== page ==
How to Apply Visual Aids and Contrastive Analysis in Teaching Shakespeare for Chinese English Major Undergraduates in EFL Class
I’m a current postgraduate majoring in TESOL (Teaching English to Speakers of Other Languages) at the University of York. One year ago, I finished my bachelor degree of English in China. To be a teacher is my expected job after graduation especially a teacher to teach Shakespeare. But how to teach his masterpieces more effectively and to make the class more fun are issues perplexing educators.
The interest of Shakespeare in education in China can be traced back to the beginning of this century. In higher education, British literature is a compulsory module for year two English major undergraduates. The module covers works from old English times to contemporary writing. Shakespeare’s plays have a major role in the syllabus. Schools put the majority of focus in this module on teaching Shakespeare. By contrast, students may not put the equivalent interest.
In a traditional Shakespeare class, students appear to feel bored and demotivated. One of my former classmates recalled the situation in class and her impression is that the class is monotonous, with lessons lacking the motivation a visual aid might supply. However, a teacher may argue that a visual aid like film is always applied as a supplement to engage students. In my experience of studying Shakespeare in China, the film is played before a class. From the teacher’s perspective, it serves as warming up. However, without pre-class preparation to lay some foundation of background, watching a long video can be aimless. Apart from that, some more serious problems may be exposed. Information like inner struggle may be cut out, compared with the written play. Moreover, students’ understanding of those characters could be affected by players. In spite of the fact that most teachers who teach Shakespeare tell students every reader has his own image of Hamlet, unconsciously, students have already been affected by the video or film chosen by their teachers. Once a first impression has formed, it seems too strong to change.
As the purposes of using visual aids are concerned, my former British literature teacher stated that to add fun to class is just a superficial purpose. Mainly, she believed that it would facilitate students’ appreciation in a favourable way, since it can help students turn their perspective into mainstream. Furthermore, she explained each teaching methodology is dominated by the assessment. In the exam, the reference answer usually reflects the more widely acceptable idea. Therefore, the answer which is closer to the standard one would get a higher mark. When talking about replacing film with brain storming, which has been widely used in western classrooms, she was not confident of its feasibility for Chinese students, saying that they do not get involved much in the discussion, but prefer to be given framework in a more direct way.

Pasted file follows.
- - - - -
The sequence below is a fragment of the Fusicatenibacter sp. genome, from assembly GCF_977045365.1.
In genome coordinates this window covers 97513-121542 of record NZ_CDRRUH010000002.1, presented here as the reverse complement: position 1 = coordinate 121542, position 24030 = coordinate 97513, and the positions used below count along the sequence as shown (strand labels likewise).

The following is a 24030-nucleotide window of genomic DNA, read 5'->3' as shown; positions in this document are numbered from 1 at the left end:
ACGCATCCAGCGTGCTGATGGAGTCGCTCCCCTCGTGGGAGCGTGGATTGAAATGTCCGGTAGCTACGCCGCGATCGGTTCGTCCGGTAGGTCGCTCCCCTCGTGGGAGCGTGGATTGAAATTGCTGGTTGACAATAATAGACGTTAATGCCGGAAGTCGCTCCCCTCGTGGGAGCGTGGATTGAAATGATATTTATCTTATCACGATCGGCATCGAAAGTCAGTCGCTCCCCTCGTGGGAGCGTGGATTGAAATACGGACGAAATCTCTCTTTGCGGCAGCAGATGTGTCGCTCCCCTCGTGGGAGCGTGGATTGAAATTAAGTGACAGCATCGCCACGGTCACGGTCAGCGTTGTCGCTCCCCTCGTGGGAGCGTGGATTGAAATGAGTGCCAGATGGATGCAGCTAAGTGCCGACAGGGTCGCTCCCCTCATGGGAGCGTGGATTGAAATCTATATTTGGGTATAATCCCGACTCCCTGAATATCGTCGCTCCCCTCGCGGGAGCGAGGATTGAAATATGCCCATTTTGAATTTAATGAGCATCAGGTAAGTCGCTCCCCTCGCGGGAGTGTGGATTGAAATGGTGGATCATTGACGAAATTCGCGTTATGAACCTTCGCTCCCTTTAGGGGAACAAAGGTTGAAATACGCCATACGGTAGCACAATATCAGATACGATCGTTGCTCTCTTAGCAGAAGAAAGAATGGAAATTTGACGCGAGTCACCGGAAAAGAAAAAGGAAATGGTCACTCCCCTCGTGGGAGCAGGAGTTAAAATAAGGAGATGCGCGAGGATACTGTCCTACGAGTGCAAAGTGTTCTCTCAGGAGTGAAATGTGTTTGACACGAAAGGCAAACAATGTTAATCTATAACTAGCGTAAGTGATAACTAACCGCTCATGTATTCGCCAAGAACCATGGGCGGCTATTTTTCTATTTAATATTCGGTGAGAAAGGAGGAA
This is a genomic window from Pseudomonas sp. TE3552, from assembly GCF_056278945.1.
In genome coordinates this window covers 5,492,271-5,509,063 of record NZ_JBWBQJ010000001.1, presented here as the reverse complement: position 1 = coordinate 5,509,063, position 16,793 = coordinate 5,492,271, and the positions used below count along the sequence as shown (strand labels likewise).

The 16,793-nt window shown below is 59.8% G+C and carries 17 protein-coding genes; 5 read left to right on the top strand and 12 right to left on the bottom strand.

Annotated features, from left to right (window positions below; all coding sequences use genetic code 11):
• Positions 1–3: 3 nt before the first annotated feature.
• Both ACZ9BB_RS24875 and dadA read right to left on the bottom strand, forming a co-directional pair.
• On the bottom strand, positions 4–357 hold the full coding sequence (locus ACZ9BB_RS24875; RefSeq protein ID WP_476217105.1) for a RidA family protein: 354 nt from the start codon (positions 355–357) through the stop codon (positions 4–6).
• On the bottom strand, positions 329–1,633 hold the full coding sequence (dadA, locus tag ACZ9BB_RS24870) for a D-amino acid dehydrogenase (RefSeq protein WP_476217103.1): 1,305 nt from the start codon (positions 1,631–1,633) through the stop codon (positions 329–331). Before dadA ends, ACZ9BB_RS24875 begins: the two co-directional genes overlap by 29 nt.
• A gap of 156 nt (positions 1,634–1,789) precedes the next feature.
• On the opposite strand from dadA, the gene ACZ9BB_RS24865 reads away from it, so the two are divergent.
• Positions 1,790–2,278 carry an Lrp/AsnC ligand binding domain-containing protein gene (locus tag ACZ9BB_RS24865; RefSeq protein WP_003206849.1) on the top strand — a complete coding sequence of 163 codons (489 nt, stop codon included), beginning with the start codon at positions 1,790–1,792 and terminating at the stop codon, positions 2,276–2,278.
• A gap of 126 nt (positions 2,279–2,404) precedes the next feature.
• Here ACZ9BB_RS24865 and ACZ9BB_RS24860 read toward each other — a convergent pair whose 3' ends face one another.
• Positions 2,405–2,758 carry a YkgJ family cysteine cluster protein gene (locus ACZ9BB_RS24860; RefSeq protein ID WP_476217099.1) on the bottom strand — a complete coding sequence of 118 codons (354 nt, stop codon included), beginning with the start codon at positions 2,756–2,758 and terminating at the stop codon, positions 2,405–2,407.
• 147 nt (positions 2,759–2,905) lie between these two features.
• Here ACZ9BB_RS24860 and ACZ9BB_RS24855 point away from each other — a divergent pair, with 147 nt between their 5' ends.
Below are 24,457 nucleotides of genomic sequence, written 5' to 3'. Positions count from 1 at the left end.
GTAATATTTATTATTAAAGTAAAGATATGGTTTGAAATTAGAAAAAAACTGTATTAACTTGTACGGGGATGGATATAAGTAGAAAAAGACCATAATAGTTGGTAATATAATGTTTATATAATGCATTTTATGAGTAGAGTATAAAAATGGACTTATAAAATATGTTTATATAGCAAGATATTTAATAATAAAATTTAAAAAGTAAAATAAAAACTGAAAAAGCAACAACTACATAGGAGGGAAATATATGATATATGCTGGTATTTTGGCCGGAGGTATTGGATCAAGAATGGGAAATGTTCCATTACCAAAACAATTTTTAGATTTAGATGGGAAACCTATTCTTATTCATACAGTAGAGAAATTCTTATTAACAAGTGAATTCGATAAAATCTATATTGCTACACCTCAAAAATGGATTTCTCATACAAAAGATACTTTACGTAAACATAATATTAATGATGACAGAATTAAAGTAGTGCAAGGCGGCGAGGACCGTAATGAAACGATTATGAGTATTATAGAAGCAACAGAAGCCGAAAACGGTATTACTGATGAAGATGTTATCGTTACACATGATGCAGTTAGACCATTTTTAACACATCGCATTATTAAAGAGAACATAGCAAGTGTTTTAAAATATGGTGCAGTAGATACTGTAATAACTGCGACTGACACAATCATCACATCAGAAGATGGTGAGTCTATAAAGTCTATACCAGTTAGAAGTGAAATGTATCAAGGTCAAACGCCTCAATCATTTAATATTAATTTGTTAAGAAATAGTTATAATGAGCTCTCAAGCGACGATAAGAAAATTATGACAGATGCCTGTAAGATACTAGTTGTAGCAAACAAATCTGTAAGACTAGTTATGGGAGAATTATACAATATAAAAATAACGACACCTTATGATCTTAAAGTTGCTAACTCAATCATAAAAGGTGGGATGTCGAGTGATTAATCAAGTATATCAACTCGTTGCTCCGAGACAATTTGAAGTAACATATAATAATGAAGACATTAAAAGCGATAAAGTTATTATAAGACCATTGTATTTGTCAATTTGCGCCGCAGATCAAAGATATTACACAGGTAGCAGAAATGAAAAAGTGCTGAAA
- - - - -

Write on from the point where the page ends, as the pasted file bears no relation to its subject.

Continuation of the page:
Contrastive study as suggested by Stern (2005), comparing Shakespeare’s plays with other writings of roughly the same time may be an effective way to introduce new pedagogies for teaching Shakespeare in Chinese schools. A prominent dramatist Tang Xianzu from China is credited with being the ‘Asian Shakespeare’, for he was a contemporary lauded for his achievements in playwriting. There are some critical literatures comparing the Shakespeare’s works with Tang Xianzu’s. In 1946, Zhao Jingshen revealed the similarity of the two dramatist. By contrast, the following critics such as Xu Shuofang in 1964 concentrated more on the differences (Yi, 2014).
However, some restrictions may affect the take up of contrastive analysis. Apart from cultural distinction, language difference can be a factor. My former teacher noted that she would prefer to introduce the English version of Tang’s works to students, given the subject she teaches. Although some of his works in English version are accessible, teachers would be alert when adopting them, considering literature in translation is a re-creative process. However, this could provide students with a good chance to practice critical thinking, engage in comparison and contrast, and learn to be more appreciative of foreign cultures. It also contributes to stretching the long-held emphasis in Chinese schools on students’ cultural education. Contrastive analysis may be a necessary pedagogy for such modules to embrace to enhance Chinese students’ motivation and achievement when studying Shakespeare.
– Yuxing Xu
Stern, T. (2005). ‘Teaching Shakespeare in Higher Education’. In M. Blocksidge (Ed.), Shakespeare in education (pp. 120-140). London: Continuum.
Yi, M. (2014). Zhongguo gushige wang [Web for Chinese ancient poems]. Retrieved 24 June, 2014 from http://so.gushiwen.org/ziliao_785.aspx .